Designing Electronic Conferencing that's Effective, Efficient, and Emotionally Intelligent
Skills, Structures, and Strategies for Mastering the Medium, the Message, and the Meeting
I'm not a maven when it comes to technology or industry forecasting; fortunately, it doesn't take a rocket scientist to see that companies, government agencies, really, all kinds of organizational entities are increasingly moving their meeting, conference, training, hiring, and decision-making functions to a variety of electronic venues. And while not quite Nielsen-ratings quality, based on my almost daily informal surveying of all kinds of professionals, most people encountered range from minimally satisfied or quite dissatisfied with the electronic meeting experience unless, of course, they are able to get other work done or mute-distract themselves with multi-tasking/texting during the event. (A friend said of his conference call strategy: after pushing the "mute" button, he listens just enough to respond, if necessary, when an audience-directed question is raised. Not the desire of most meeting planners/managers, I would imagine.)
In addition, there is an inescapable irony: as phone conferences, webinars, and webcasts (that is, virtual-video gatherings, even those with cutting edge clarity and interactivity) replace live, "bodies-physically-in-the-same-room programs," the possession of robust rather than robotic communicational knowledge, aptitudes, and applied skills is more essential than ever. Actually, these virtual, multimedia presentation and interpersonal facilitation skills may require further tuning, honing, and integrating of the standard "live audience" communication-connection arsenal.
Strategic and Tactical Mindsets and Skillsets: Linking the Traditional and the Virtual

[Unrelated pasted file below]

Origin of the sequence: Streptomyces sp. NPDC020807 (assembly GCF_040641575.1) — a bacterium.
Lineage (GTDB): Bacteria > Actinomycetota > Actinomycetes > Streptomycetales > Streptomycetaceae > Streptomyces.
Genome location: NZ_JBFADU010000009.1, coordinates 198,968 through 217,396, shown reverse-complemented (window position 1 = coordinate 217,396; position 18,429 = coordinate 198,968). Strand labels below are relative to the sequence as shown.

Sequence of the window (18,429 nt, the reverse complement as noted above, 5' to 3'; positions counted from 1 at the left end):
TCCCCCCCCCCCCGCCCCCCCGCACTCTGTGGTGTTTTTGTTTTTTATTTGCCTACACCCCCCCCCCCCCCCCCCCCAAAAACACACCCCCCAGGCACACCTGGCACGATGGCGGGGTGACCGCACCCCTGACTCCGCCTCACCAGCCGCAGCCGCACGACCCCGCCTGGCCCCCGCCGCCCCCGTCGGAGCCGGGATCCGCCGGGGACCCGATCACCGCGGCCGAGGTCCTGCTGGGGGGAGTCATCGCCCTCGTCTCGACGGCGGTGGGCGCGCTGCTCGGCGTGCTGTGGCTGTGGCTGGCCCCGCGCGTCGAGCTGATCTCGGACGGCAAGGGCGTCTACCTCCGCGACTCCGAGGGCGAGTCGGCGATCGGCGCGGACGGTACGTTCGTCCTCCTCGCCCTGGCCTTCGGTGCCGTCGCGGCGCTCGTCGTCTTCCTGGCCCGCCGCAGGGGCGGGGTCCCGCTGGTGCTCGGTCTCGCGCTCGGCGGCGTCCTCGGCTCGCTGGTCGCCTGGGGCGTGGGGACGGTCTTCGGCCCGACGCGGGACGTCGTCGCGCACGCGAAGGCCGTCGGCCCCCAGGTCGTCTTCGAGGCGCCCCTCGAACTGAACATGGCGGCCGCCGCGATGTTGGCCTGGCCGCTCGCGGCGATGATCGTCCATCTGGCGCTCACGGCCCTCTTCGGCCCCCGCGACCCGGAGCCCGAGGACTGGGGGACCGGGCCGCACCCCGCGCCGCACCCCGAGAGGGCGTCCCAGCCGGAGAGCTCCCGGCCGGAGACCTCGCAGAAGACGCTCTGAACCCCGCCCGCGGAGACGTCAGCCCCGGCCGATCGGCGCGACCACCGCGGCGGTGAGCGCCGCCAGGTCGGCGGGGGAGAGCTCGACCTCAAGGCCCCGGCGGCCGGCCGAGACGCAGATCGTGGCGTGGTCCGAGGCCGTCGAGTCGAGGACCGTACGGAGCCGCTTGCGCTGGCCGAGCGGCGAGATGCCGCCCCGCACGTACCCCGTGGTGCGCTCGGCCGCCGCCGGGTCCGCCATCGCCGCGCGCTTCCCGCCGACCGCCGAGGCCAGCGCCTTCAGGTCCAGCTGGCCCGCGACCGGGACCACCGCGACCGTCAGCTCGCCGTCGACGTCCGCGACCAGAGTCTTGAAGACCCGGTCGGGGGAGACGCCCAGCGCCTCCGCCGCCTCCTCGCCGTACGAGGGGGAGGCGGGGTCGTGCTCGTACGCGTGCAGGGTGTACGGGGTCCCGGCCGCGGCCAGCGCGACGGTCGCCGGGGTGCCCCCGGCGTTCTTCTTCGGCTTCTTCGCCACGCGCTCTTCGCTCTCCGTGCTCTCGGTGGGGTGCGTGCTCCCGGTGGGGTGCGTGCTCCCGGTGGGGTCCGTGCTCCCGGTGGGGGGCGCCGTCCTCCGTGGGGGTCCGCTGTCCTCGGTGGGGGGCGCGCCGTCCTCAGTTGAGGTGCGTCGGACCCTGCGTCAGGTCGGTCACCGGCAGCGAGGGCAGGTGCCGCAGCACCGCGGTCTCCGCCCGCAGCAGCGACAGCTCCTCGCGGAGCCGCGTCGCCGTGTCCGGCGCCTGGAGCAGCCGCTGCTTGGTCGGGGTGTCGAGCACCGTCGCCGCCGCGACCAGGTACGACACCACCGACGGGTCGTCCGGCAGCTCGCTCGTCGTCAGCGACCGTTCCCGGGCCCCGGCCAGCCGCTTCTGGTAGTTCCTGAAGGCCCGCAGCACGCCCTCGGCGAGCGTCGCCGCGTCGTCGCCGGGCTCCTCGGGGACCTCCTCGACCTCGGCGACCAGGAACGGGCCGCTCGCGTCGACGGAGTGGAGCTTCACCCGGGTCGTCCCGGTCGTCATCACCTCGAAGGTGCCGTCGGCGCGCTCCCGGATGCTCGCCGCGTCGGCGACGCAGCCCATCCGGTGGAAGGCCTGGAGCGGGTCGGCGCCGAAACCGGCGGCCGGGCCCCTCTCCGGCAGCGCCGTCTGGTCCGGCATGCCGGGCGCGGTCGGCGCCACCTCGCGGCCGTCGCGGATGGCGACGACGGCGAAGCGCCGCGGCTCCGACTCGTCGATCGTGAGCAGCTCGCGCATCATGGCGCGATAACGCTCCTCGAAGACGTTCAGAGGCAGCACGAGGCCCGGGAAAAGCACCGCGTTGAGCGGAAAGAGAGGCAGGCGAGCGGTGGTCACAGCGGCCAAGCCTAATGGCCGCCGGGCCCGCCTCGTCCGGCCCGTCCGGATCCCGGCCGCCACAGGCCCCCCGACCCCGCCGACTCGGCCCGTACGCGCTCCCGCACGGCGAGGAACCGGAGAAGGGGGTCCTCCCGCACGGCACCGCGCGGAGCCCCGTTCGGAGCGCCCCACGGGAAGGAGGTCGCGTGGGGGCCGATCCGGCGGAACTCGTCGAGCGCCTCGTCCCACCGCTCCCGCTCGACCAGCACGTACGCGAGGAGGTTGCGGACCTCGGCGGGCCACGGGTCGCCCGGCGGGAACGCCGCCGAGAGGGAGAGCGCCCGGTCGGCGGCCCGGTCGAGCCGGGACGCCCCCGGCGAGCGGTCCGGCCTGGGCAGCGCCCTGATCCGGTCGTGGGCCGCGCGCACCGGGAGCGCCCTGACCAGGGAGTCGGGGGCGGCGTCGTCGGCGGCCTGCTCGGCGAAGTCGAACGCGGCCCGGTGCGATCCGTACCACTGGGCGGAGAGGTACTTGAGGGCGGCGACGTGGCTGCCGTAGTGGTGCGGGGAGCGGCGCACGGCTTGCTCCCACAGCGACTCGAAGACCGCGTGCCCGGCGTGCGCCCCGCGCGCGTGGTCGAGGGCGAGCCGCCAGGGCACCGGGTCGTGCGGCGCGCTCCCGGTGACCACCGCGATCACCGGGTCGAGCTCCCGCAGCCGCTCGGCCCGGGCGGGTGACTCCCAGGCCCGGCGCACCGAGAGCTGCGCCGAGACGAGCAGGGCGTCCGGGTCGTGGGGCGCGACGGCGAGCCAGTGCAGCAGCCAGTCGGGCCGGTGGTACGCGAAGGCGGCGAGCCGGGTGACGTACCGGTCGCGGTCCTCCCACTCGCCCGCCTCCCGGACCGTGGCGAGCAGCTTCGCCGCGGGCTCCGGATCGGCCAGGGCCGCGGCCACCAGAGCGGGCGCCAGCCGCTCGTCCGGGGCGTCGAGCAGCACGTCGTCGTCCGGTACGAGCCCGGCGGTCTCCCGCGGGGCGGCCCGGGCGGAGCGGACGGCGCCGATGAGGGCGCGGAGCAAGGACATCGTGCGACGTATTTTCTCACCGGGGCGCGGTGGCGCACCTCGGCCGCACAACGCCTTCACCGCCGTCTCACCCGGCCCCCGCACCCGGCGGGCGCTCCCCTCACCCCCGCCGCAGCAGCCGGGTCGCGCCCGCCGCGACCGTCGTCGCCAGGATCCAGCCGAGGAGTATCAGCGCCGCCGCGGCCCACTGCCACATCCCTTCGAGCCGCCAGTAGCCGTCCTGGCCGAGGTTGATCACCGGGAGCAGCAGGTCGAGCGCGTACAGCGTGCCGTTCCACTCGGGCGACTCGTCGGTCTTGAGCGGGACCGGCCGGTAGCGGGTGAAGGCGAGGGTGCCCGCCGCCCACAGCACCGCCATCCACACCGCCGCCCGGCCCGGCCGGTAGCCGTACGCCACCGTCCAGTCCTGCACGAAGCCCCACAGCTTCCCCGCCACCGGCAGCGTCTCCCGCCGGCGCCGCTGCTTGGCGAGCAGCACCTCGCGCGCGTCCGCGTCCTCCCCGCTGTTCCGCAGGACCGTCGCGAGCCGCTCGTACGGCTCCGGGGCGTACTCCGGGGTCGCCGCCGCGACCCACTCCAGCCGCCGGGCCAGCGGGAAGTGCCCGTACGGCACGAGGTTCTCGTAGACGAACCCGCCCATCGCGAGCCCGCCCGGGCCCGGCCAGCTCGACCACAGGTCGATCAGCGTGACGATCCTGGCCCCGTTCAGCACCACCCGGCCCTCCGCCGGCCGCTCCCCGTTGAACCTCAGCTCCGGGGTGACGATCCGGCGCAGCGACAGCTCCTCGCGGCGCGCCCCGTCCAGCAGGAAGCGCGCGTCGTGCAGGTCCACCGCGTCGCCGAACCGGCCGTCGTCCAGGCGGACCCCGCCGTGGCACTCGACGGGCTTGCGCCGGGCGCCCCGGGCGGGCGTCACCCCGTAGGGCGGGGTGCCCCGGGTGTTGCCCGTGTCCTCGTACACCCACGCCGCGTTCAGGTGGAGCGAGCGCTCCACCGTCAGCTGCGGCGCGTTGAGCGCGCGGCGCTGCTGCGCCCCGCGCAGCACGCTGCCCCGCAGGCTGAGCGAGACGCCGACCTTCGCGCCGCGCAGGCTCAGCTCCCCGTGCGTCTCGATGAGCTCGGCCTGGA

Experience and fluency in "people and process skills" is vital; so too is the ability to adapt and apply in the technical realm the following traditional strategic areas and skillsets:
1) emotional insight-interpersonal intelligence, that is, critical, compassionate, curious, and creative thinking and feeling, planning and intuiting,
2) verbal-nonverbal communication and public presentation, especially engaging listening and questioning abilities, along with rapid reception, integration, and on-point transmission and/or spontaneous yet "respectful," "real," "responsible," and "responsive" feeding back of relevant data, (email email@example.com for my essay, "The Four 'R's of PRO Relating"),
3) group, meeting, and audience dynamics-structure-process-performance, and
4) leadership and decision-making substance, style, and savvy across media settings. These four knowledge and skillset domains are now MISSION CRITICAL.
The operational and tactical challenge becomes generating something like a parallel or analogous "live" experience between the traditional and the virtual in terms of:
a) human - individual and group - energy and goal setting along with task and touch connection,
b) personal and personable style of sharing and storytelling, perhaps analytically and artfully weaving a complex, yet still clear and concise media-message-meaning matrix that is probing, provocative, imaginative, mind-opening, and motivating,
c) verbal and visual if not multi-sensorial conceptual engagement and applied understanding,
d) effective and efficient, directive and interactive "hands on" problem-solving, delegation, feedback, follow-up, etc.,
e) an ability to transform conflict into "walk in my shoes" empathy and collaboration, team consensus and cohesion, while still allowing for individuality, diversity, and difference, and finally,
f) in the moment focused attention and commitment, along with participatory purpose and passion.
Are You Ready for an Excellent Electronic Trip?